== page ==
The Mechanek active head restraint is designed to be more effective than the standard head brace, the HANS device, at immobilizing a driver’s head during a frontal crash. It also offers drivers greater freedom to move their head, giving them better awareness of the environment around them.
Like the HANS, the Mechanek uses straps that attach to points on the drivers’ helmet. The Mechanek’s straps are on reels connected to motors. In normal driving the motors keep the slack out of the straps but allow the driver a full 180 degrees of horizontal head rotation; the HANS reportedly offers much less flexility, as its straps are fixed in place.
The Mechanek can also react to a crash to position the drivers’ head when necessary, to prevent injury from head movement. Co-founder Mark Gallagher says that in a 40G crash test, the Mechanek was 30% more effective than the HANS at preventing motion that could lead to a concussion, and 20% better at reducing basal skull fractures, a potentially fatal injury.
The device is in two parts: a mechanical unit with motors, gears, and a solenoids that attaches to a brace the driver wears on his or her neck (like a HANS). It’s connected by data and power cables to the control box that runs an Intel Edison board (Intel provided support for the project) and a suite of sensors.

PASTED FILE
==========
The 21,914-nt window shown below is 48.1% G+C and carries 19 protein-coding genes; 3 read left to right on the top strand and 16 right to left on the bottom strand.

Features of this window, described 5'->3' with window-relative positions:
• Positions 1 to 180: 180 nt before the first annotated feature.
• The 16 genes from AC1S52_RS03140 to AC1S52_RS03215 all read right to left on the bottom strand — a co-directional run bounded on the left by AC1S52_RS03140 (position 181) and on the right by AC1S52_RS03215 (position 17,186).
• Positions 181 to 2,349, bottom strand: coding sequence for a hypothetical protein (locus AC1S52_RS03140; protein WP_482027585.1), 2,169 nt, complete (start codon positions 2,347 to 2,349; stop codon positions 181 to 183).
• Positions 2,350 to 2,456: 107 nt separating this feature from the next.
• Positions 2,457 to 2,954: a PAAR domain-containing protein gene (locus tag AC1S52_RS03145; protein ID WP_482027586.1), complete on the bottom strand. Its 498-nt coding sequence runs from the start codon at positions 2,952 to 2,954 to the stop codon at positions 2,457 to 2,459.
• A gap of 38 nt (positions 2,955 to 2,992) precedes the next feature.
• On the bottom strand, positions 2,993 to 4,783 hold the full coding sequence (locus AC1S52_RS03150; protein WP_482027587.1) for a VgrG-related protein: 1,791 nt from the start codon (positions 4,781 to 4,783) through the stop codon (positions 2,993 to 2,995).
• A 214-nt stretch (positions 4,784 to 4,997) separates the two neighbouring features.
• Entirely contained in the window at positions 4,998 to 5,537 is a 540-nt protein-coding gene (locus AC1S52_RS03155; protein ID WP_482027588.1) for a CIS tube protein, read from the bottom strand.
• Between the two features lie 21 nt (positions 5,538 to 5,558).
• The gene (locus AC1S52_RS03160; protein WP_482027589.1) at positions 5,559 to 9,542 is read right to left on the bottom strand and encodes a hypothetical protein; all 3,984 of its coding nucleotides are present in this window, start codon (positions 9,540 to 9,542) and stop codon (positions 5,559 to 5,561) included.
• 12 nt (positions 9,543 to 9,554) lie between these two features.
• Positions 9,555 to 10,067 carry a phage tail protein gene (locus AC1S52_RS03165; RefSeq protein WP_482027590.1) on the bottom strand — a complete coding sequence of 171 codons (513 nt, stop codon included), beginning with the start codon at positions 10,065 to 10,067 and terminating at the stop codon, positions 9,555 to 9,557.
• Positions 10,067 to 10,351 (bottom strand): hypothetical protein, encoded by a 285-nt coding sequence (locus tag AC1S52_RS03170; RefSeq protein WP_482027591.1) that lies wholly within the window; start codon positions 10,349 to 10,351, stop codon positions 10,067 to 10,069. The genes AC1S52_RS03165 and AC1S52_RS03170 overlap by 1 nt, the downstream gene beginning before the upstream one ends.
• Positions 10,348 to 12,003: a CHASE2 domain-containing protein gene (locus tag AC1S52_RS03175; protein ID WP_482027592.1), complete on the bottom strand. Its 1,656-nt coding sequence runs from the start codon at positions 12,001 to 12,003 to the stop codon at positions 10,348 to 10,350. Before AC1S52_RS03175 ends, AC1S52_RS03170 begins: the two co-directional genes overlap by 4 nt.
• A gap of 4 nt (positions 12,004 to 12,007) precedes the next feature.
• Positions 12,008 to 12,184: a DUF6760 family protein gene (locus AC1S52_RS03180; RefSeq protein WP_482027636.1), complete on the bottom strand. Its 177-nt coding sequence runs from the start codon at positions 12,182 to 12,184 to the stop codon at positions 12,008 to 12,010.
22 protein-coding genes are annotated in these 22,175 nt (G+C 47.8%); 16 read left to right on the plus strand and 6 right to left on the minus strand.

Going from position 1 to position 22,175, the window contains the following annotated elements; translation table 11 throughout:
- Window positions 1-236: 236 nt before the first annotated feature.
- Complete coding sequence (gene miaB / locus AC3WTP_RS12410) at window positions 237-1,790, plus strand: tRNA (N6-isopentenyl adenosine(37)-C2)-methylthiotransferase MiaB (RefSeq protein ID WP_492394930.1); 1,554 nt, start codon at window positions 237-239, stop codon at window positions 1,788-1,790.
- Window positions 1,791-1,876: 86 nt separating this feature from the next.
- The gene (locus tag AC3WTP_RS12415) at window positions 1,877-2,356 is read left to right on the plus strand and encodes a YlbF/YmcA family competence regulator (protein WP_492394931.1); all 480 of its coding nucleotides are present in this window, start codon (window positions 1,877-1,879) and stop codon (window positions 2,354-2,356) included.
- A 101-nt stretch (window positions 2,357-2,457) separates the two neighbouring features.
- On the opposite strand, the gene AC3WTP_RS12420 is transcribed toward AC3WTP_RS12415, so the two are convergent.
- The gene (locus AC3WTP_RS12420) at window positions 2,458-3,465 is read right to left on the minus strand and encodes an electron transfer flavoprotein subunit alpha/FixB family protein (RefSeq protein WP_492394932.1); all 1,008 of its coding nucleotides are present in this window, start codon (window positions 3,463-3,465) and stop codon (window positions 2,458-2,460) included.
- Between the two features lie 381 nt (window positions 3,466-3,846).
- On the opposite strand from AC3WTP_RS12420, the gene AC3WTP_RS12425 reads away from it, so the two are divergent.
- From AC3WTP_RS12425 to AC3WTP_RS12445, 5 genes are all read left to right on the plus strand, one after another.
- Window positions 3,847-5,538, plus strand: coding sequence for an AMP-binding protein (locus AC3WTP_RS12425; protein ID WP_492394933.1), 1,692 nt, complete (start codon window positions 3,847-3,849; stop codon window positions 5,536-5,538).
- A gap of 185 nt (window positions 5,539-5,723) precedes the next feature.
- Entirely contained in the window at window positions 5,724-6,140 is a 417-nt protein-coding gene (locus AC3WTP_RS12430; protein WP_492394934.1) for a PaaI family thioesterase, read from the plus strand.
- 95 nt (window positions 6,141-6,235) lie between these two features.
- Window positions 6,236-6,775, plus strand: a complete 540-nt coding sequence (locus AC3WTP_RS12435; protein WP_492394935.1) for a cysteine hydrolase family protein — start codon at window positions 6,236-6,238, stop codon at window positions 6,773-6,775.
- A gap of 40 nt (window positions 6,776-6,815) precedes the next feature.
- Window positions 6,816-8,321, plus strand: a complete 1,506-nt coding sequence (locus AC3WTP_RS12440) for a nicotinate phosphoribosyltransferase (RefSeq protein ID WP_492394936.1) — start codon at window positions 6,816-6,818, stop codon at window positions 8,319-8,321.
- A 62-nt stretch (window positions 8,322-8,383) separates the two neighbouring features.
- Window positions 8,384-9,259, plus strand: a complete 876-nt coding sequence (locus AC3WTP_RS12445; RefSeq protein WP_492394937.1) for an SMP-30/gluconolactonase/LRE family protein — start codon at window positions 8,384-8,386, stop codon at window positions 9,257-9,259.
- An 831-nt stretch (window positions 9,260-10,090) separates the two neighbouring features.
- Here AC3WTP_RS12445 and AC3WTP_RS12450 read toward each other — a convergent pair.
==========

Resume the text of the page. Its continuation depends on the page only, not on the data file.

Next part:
The Mechanek is also attached to the car’s own data bus via an OBD-II connection, Gallagher says, so it can recognize a crash event before impact and pull the driver’s head into a safe position — much like a passenger car with advanced safety gear can fire seatbelt pre-tensioners before an impact.
Gallagher says the device is currently best used in rally cars, but could be used in almost all other race cars if their seats were re-designed to offer drivers more head mobility.
The device is both heavier and more expensive than a HANS, though, and will compete in a market dominated by a well-funded and aggressive competitive, Simpson Race Products.
For Winning the Pitch Your Prototype Challenge, the Mechanek team of mechanical engineering graduated studends from the University of Pennsylvania received $5000. The Challenge was a partnership between Make: and Cornell University.